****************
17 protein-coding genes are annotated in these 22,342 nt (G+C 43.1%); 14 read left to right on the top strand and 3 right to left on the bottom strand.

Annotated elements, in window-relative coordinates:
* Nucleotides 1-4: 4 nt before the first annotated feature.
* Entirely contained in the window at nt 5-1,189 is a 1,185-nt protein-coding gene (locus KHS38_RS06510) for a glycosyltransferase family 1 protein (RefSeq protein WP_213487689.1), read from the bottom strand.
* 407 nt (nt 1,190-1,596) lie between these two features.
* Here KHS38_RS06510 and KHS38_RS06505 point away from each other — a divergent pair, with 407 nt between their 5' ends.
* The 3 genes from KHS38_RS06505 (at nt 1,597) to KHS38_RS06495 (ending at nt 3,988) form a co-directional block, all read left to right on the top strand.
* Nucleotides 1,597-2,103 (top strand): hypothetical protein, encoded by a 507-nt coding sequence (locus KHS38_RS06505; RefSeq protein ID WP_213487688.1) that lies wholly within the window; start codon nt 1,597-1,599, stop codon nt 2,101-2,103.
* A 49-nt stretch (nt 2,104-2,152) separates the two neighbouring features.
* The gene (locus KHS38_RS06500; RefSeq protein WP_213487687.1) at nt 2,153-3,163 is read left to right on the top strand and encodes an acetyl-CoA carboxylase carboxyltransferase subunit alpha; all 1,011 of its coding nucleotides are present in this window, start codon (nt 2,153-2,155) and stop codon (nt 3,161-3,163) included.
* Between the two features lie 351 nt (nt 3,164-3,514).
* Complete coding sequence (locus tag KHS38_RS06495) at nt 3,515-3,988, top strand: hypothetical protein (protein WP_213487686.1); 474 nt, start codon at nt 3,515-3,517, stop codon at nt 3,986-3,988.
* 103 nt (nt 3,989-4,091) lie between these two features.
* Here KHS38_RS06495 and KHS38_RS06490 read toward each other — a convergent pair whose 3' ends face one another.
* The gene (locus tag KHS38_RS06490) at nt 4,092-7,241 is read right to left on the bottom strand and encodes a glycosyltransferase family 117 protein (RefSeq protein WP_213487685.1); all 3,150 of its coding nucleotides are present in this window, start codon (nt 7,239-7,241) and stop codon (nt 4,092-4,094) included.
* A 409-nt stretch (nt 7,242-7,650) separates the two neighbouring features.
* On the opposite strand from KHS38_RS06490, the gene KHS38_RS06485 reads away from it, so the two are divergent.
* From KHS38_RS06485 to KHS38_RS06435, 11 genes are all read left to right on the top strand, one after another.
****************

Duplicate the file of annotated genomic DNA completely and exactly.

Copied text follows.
17 protein-coding genes are annotated in these 22,342 nt (G+C 43.1%); 14 read left to right on the top strand and 3 right to left on the bottom strand.

Annotated elements, in window-relative coordinates:
* Nucleotides 1-4: 4 nt before the first annotated feature.
* Entirely contained in the window at nt 5-1,189 is a 1,185-nt protein-coding gene (locus KHS38_RS06510) for a glycosyltransferase family 1 protein (RefSeq protein WP_213487689.1), read from the bottom strand.
* 407 nt (nt 1,190-1,596) lie between these two features.
* Here KHS38_RS06510 and KHS38_RS06505 point away from each other — a divergent pair, with 407 nt between their 5' ends.
* The 3 genes from KHS38_RS06505 (at nt 1,597) to KHS38_RS06495 (ending at nt 3,988) form a co-directional block, all read left to right on the top strand.
* Nucleotides 1,597-2,103 (top strand): hypothetical protein, encoded by a 507-nt coding sequence (locus KHS38_RS06505; RefSeq protein ID WP_213487688.1) that lies wholly within the window; start codon nt 1,597-1,599, stop codon nt 2,101-2,103.
* A 49-nt stretch (nt 2,104-2,152) separates the two neighbouring features.
* The gene (locus KHS38_RS06500; RefSeq protein WP_213487687.1) at nt 2,153-3,163 is read left to right on the top strand and encodes an acetyl-CoA carboxylase carboxyltransferase subunit alpha; all 1,011 of its coding nucleotides are present in this window, start codon (nt 2,153-2,155) and stop codon (nt 3,161-3,163) included.
* Between the two features lie 351 nt (nt 3,164-3,514).
* Complete coding sequence (locus tag KHS38_RS06495) at nt 3,515-3,988, top strand: hypothetical protein (protein WP_213487686.1); 474 nt, start codon at nt 3,515-3,517, stop codon at nt 3,986-3,988.
* 103 nt (nt 3,989-4,091) lie between these two features.
* Here KHS38_RS06495 and KHS38_RS06490 read toward each other — a convergent pair whose 3' ends face one another.
* The gene (locus tag KHS38_RS06490) at nt 4,092-7,241 is read right to left on the bottom strand and encodes a glycosyltransferase family 117 protein (RefSeq protein WP_213487685.1); all 3,150 of its coding nucleotides are present in this window, start codon (nt 7,239-7,241) and stop codon (nt 4,092-4,094) included.
* A 409-nt stretch (nt 7,242-7,650) separates the two neighbouring features.
* On the opposite strand from KHS38_RS06490, the gene KHS38_RS06485 reads away from it, so the two are divergent.
* From KHS38_RS06485 to KHS38_RS06435, 11 genes are all read left to right on the top strand, one after another.